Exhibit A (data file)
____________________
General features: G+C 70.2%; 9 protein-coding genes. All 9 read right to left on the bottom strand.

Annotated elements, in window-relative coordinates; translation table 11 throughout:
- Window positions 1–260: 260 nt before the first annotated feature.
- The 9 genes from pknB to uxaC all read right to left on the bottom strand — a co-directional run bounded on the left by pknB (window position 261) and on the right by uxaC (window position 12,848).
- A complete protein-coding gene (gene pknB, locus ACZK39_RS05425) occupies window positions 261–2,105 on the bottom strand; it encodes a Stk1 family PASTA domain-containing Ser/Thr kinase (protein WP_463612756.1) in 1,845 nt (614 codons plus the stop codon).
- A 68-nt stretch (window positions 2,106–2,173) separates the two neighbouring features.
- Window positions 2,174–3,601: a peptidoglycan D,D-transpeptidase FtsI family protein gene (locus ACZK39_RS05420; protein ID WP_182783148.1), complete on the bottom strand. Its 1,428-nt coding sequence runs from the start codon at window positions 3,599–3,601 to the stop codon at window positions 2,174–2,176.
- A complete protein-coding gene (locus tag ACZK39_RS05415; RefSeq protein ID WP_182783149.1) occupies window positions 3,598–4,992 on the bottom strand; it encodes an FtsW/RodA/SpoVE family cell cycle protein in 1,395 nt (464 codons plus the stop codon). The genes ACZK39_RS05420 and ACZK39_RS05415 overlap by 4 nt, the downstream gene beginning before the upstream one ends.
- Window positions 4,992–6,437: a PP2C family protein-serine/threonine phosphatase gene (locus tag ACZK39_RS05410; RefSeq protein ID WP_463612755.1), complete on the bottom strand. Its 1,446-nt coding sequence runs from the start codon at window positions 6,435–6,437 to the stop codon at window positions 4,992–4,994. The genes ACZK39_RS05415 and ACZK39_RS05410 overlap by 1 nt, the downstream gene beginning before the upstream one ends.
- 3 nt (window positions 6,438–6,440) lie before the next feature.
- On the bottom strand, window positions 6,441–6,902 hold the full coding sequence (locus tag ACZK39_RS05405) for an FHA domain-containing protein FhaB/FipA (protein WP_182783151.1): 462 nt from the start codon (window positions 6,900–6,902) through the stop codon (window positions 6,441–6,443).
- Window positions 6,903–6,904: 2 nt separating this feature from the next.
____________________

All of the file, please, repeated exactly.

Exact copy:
General features: G+C 70.2%; 9 protein-coding genes. All 9 read right to left on the bottom strand.

Annotated elements, in window-relative coordinates; translation table 11 throughout:
- Window positions 1–260: 260 nt before the first annotated feature.
- The 9 genes from pknB to uxaC all read right to left on the bottom strand — a co-directional run bounded on the left by pknB (window position 261) and on the right by uxaC (window position 12,848).
- A complete protein-coding gene (gene pknB, locus ACZK39_RS05425) occupies window positions 261–2,105 on the bottom strand; it encodes a Stk1 family PASTA domain-containing Ser/Thr kinase (protein WP_463612756.1) in 1,845 nt (614 codons plus the stop codon).
- A 68-nt stretch (window positions 2,106–2,173) separates the two neighbouring features.
- Window positions 2,174–3,601: a peptidoglycan D,D-transpeptidase FtsI family protein gene (locus ACZK39_RS05420; protein ID WP_182783148.1), complete on the bottom strand. Its 1,428-nt coding sequence runs from the start codon at window positions 3,599–3,601 to the stop codon at window positions 2,174–2,176.
- A complete protein-coding gene (locus tag ACZK39_RS05415; RefSeq protein ID WP_182783149.1) occupies window positions 3,598–4,992 on the bottom strand; it encodes an FtsW/RodA/SpoVE family cell cycle protein in 1,395 nt (464 codons plus the stop codon). The genes ACZK39_RS05420 and ACZK39_RS05415 overlap by 4 nt, the downstream gene beginning before the upstream one ends.
- Window positions 4,992–6,437: a PP2C family protein-serine/threonine phosphatase gene (locus tag ACZK39_RS05410; RefSeq protein ID WP_463612755.1), complete on the bottom strand. Its 1,446-nt coding sequence runs from the start codon at window positions 6,435–6,437 to the stop codon at window positions 4,992–4,994. The genes ACZK39_RS05415 and ACZK39_RS05410 overlap by 1 nt, the downstream gene beginning before the upstream one ends.
- 3 nt (window positions 6,438–6,440) lie before the next feature.
- On the bottom strand, window positions 6,441–6,902 hold the full coding sequence (locus tag ACZK39_RS05405) for an FHA domain-containing protein FhaB/FipA (protein WP_182783151.1): 462 nt from the start codon (window positions 6,900–6,902) through the stop codon (window positions 6,441–6,443).
- Window positions 6,903–6,904: 2 nt separating this feature from the next.